I am beyond excited that this weekend I am actually finally really and truly attending a coaching qualification course for skating.  After more than six years of coaching derby I’m finally getting some guidance on how to do it!  Everything till now has been following, shadowing, trying, experimenting… annnnnd, I think I’ve just about sussed it. 

      I live by a triumvirate of Cs when working with athletes, whatever level they are.  I'm always working on each piece of that big C puzzle because every aspect can always improve.  Coach     

  

  	
       
      
         
          
             
                  
             
          

          

         
      
       
    

  


     Coach humans.  Coach athletes.  Coach skaters.    Coach people.  I don't just coach the skills, though those are nice and easy and defined.  It's so easy to coach a nice pretty plow stop.  There are clear success measures.  You can define them, hear them, see them, and, most importantly, correct them.  All nice and straightforward.  I also aim to coach the person.  To develop the drive, persistence, determination, free thought, engagement, and love of the sport.  To coach the self-belief, the desire, the understanding of what it means to be an athlete.   The two cannot be separated.  Every discussion about skill will impact the person.  And every word I speak in my role as coach is taken as intention.     Communication  In every part of my existence, Communication is the epitome of and driver of success.  It is not always easy (particularly when project managing IT people, trust me) and it is not always pleasant (particularly when explaining to a skater why they haven't made a roster) but long term it will build a team.   Communication helps us live our values as skaters, as teammates, and as coaches.  Things that are very very hard without honest and direct communication:   Trust  Accountability  Transparency  Relationships  Development   You can see where I'm going with this.  But I'm pretty sure that the majority of derby drama can be avoided by bringing better communication into the picture.  G'wan and challenge me.  But iDerby doesn't count.  Seriously. That is not communication.   Confidence  Confidence for skaters and confidence for coaches - absolutely hand-in-hand.  Confident coaches build confident skaters.  Confidence means we're better prepared to accept challenge and take on feedback.  Confidence gives us a baseline to build a collaboration between coach and athlete, to listen to each other, and try new things.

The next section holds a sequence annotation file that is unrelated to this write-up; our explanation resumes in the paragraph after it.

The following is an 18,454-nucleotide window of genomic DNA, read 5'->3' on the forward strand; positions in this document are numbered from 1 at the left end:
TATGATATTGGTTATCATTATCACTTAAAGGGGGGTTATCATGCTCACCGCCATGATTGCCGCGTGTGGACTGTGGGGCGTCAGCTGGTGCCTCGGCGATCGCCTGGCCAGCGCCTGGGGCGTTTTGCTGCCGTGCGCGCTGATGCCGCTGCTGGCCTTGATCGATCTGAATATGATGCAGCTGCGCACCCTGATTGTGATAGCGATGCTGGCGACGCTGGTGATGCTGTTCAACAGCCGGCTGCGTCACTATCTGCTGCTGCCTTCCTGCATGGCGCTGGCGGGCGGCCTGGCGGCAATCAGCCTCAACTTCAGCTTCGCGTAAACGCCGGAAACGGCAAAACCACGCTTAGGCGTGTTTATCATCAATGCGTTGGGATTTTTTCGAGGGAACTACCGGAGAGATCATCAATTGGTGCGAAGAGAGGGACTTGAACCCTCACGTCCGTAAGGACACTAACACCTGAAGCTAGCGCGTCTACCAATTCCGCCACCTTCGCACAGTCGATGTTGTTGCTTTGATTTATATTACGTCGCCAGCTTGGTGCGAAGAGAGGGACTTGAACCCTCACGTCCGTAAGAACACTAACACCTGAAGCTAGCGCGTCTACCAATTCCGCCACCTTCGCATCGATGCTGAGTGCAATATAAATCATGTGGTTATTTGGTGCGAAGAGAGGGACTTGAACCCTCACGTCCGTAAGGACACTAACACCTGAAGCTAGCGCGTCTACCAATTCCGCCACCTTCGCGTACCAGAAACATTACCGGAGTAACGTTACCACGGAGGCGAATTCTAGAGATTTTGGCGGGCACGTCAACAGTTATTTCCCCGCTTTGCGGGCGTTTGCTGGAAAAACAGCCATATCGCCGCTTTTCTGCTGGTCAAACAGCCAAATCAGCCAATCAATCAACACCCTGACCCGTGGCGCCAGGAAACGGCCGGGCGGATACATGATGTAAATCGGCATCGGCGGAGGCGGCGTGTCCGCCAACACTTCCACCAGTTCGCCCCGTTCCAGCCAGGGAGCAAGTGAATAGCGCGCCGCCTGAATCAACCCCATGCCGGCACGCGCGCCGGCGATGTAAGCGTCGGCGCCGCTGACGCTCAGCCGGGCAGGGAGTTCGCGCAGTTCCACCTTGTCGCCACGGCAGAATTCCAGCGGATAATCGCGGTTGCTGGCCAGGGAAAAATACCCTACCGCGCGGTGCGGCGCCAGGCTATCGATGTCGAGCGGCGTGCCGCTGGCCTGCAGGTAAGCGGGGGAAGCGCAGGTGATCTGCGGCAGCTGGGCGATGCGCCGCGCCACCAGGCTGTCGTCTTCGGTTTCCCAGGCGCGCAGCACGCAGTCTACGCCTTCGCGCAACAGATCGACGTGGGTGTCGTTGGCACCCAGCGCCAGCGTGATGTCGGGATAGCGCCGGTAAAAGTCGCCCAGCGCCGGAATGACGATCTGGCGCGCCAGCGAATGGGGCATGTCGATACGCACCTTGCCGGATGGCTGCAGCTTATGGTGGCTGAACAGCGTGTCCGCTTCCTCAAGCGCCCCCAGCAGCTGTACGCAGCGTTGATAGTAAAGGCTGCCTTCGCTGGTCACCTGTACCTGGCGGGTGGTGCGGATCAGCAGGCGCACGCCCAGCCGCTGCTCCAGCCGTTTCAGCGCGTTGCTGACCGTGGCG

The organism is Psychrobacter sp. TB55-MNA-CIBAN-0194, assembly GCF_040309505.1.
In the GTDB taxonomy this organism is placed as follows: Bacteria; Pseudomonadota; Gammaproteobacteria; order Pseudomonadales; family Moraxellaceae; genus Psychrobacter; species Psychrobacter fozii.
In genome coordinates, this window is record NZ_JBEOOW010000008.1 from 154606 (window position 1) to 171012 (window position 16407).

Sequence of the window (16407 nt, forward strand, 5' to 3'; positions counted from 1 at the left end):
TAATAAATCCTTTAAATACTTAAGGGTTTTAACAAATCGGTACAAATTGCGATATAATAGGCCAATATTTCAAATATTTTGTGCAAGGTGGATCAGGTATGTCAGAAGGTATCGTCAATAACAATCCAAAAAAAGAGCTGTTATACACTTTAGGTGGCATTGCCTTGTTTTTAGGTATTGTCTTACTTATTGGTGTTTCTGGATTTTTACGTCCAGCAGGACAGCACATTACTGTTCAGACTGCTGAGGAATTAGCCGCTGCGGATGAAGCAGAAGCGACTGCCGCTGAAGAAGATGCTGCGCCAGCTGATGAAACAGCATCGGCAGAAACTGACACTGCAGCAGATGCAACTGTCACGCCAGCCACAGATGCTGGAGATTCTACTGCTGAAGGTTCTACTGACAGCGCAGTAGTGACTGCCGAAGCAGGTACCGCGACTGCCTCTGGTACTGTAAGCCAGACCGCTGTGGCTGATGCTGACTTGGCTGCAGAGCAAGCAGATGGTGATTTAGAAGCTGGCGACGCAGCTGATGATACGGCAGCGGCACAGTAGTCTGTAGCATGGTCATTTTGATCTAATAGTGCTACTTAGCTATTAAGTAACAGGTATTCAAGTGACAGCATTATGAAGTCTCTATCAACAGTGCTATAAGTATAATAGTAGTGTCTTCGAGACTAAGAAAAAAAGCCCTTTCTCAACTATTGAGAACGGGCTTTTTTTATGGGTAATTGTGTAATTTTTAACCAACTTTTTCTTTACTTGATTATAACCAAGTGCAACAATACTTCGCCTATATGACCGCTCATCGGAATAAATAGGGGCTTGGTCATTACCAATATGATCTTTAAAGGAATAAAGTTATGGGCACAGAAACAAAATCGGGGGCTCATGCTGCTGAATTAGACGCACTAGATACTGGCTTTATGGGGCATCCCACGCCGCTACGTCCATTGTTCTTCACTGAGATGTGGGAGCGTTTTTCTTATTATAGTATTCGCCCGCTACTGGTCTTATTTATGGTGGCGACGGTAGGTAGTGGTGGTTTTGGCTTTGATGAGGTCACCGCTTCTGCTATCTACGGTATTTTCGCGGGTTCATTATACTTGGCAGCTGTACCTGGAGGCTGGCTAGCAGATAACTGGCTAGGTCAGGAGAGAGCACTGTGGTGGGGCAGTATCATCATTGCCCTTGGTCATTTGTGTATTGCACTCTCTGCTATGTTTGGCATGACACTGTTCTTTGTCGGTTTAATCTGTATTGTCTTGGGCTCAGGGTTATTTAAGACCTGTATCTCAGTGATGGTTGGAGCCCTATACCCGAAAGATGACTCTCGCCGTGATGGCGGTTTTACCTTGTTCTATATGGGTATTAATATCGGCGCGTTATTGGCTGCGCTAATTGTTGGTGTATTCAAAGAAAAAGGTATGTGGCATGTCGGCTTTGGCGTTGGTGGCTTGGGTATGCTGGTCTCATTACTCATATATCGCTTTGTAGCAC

And you know what helps build confidence for coaches and athletes?  COMMUNICATION!  Yes.  It all comes full circle.  Also external validation.  Sometimes having someone else who is not your mom tell you you're doing the right thing can definitely help.       #confidentcoachesarebettercoaches    

I don't just coach the skills, though those are nice and easy and defined.  It's so easy to coach a nice pretty plow stop.  There are clear success measures.  You can define them, hear them, see them, and, most importantly, correct them.  All nice and straightforward.

I also aim to coach the person.